West Virginia's traffic fatality rate is the second highest in the nation, according to a report from TRIP, a Washington, D.C.-based national transportation research organization which lobbies for highway improvements.

The report calls one-third of major roads in "poor or mediocre condition," but did not take into account the condition of secondary roads.

Carol Fulks, chairman of West Virginians for Better Transportation, said her organization applauds Gov. Earl Ray Tomblin's creation of the Blue Ribbon Commission on Highways.

"WVBT looks forward to the completion of the commission's report and supports further efforts to safeguard our roads, bridges and highways, preserve jobs, ensure safe travel conditions and protect our greatest transportation system, which benefits all West Virginians," Fulks said.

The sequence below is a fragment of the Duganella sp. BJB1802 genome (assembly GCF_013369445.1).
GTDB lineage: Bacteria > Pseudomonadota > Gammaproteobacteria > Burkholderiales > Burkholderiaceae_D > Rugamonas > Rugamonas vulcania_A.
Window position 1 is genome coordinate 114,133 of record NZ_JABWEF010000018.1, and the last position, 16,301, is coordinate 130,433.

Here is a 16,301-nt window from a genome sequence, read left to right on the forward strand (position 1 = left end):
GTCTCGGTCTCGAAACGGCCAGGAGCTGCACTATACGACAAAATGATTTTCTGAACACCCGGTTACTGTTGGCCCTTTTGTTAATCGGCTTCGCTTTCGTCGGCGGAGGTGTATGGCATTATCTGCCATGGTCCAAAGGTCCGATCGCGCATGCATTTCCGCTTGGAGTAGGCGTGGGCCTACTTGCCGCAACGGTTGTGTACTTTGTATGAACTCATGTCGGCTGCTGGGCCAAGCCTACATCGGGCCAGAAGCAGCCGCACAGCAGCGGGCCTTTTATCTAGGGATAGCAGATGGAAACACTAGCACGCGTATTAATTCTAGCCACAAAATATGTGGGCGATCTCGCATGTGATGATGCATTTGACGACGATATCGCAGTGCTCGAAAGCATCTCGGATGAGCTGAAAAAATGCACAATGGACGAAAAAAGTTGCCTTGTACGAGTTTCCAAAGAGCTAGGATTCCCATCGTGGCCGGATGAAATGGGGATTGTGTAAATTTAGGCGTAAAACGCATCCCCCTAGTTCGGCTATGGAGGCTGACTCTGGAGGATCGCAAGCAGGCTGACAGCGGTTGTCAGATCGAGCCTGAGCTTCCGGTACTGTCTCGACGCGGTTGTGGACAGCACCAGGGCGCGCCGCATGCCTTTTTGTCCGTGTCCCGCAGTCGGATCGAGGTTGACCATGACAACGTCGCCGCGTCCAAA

TRIP's studies are sponsored by insurance companies, equipment manufacturers, distributors and suppliers as well as businesses involved in highway and transit engineering and construction, labor unions and organizations concerned with an efficient and safe surface transportation network, according to the organization's website.

The TRIP report states that 12 percent of West Virginia's "major roads" have pavements in poor condition, with 24 percent in mediocre condition.

The report also found 22 percent of the state's bridges to be "functionally obsolete" because they no longer meet current highway design standards.

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